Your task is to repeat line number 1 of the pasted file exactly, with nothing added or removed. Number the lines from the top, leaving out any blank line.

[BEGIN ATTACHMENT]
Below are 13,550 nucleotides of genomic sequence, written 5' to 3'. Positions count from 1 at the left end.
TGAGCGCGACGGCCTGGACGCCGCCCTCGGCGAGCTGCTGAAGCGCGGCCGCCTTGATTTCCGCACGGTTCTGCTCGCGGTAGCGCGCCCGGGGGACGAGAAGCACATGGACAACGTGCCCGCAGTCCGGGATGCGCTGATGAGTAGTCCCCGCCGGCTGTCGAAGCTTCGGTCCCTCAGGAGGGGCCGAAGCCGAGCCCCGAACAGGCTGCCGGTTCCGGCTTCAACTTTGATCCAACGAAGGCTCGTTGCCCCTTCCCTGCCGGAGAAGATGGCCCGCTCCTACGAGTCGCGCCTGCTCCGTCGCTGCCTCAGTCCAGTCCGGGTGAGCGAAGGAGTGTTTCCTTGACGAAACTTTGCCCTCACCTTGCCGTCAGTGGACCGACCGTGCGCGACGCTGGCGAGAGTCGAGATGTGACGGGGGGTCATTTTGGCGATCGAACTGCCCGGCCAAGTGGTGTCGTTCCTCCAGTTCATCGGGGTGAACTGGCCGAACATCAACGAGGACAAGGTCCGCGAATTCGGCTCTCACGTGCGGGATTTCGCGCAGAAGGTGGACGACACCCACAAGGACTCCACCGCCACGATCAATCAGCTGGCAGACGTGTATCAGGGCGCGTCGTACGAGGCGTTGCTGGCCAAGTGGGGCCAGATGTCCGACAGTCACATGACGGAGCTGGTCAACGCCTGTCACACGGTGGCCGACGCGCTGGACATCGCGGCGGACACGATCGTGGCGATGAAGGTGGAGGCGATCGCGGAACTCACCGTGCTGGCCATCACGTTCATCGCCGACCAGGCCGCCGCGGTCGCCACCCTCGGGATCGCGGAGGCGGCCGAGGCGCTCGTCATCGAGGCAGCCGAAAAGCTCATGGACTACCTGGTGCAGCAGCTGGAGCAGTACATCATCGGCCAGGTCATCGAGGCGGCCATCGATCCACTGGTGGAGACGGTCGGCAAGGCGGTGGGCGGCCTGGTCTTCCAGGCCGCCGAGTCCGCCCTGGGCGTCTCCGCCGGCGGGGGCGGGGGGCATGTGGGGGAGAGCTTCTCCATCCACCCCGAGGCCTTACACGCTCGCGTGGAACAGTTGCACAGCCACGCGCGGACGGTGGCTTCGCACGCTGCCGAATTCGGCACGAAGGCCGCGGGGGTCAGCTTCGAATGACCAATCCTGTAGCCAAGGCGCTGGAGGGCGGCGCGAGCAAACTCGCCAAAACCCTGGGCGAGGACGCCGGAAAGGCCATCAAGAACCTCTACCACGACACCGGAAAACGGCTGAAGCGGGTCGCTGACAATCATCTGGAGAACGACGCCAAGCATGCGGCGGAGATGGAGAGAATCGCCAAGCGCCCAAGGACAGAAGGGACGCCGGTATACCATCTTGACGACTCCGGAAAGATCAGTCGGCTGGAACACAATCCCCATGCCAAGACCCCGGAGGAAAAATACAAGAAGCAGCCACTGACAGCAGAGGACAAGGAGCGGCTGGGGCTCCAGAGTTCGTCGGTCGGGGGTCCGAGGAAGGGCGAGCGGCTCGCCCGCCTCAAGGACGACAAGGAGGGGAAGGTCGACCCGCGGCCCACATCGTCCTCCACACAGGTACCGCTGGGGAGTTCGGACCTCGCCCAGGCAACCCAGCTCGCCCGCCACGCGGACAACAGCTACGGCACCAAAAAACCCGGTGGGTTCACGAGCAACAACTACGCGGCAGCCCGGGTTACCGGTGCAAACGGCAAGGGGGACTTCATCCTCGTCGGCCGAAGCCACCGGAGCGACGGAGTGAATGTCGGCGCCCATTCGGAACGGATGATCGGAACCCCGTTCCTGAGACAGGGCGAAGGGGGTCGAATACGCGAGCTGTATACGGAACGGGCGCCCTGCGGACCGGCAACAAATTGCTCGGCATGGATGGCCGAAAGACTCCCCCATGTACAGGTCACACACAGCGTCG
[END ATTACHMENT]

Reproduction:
Below are 13,550 nucleotides of genomic sequence, written 5' to 3'. Positions count from 1 at the left end.